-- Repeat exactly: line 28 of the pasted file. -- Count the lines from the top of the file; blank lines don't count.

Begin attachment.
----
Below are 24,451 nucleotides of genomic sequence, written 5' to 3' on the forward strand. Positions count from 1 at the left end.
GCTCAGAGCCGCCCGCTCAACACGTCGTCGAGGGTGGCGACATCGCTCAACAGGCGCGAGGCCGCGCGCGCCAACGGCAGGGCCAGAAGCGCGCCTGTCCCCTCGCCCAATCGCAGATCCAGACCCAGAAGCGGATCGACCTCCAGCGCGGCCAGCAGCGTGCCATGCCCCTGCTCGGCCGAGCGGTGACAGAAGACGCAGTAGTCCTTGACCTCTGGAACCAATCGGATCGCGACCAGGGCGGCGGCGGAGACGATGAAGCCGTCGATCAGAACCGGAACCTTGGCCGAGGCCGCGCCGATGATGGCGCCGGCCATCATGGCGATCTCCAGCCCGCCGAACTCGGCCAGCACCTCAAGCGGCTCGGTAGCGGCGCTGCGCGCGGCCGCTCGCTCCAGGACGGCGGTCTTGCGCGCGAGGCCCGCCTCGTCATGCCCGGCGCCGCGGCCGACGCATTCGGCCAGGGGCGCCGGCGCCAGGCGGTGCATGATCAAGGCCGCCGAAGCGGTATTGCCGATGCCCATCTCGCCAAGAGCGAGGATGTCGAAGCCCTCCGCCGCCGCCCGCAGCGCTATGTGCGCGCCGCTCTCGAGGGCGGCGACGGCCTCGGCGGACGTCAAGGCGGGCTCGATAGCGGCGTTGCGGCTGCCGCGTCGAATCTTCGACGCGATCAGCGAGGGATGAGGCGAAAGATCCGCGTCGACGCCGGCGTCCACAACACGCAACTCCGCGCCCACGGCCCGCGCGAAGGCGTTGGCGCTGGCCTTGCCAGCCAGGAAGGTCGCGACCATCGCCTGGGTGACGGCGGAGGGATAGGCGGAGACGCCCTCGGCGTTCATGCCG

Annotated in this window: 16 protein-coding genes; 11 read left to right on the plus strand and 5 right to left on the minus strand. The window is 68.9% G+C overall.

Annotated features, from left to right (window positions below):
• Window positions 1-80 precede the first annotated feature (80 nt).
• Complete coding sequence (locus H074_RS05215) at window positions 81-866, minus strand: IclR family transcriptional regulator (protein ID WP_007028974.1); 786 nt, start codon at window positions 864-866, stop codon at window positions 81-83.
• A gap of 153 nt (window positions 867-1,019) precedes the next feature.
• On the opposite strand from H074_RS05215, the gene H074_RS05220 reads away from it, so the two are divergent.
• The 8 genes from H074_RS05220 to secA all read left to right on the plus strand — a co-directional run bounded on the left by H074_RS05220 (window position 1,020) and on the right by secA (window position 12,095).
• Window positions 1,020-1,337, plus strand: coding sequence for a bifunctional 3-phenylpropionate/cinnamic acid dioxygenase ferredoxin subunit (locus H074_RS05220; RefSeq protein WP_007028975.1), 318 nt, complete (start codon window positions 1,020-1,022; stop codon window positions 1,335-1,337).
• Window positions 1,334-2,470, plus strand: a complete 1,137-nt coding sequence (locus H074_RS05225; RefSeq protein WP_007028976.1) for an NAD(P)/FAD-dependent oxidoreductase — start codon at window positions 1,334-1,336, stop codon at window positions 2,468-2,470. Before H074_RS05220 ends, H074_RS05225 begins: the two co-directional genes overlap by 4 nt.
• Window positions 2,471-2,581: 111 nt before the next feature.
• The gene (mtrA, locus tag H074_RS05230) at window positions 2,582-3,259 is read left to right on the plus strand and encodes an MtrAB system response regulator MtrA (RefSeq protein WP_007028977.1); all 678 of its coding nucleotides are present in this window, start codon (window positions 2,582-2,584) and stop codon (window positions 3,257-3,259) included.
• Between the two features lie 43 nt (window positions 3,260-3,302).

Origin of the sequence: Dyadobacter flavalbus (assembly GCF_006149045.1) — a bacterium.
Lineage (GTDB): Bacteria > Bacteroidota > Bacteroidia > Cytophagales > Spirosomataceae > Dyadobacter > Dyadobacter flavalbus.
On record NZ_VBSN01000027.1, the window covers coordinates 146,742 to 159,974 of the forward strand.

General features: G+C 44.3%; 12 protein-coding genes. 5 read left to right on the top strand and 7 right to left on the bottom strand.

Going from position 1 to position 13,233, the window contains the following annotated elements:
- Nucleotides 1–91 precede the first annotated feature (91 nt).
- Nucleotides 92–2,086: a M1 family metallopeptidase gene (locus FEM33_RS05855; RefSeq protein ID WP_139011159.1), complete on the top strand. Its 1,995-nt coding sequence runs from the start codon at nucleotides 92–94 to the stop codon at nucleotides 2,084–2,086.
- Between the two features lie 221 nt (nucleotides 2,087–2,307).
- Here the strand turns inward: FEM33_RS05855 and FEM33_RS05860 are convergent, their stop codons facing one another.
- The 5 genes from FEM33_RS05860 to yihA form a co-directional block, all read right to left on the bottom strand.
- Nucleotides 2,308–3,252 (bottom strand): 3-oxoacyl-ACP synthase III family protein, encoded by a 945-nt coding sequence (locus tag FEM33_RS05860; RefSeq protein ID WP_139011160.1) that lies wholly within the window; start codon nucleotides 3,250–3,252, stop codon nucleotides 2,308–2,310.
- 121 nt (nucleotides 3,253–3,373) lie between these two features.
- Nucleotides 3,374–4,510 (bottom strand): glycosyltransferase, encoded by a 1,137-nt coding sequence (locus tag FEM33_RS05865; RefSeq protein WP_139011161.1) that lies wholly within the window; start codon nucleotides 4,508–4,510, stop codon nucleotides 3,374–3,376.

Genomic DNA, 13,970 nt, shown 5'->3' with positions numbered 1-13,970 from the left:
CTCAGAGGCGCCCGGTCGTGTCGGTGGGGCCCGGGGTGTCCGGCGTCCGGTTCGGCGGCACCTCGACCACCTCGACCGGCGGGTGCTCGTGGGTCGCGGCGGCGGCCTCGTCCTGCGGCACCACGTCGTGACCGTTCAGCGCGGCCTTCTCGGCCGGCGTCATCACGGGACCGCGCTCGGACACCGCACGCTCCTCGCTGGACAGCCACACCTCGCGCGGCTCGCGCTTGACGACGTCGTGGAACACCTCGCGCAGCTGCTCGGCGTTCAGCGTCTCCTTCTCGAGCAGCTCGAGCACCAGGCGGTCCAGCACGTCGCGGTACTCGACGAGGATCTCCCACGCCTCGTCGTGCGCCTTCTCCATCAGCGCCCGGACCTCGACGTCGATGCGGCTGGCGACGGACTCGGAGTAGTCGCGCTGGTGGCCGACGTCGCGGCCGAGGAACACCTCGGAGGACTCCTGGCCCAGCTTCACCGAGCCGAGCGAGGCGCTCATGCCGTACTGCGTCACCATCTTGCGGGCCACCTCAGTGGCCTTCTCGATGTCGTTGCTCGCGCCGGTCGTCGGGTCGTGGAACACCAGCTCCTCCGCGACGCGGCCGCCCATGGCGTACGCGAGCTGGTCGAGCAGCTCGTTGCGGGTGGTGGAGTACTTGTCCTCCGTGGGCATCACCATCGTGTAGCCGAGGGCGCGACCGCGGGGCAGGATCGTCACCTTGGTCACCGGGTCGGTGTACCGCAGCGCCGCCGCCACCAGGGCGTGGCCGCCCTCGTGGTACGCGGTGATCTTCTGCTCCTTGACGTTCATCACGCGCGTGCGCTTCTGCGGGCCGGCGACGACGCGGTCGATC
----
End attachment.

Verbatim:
Genomic DNA, 13,970 nt, shown 5'->3' with positions numbered 1-13,970 from the left: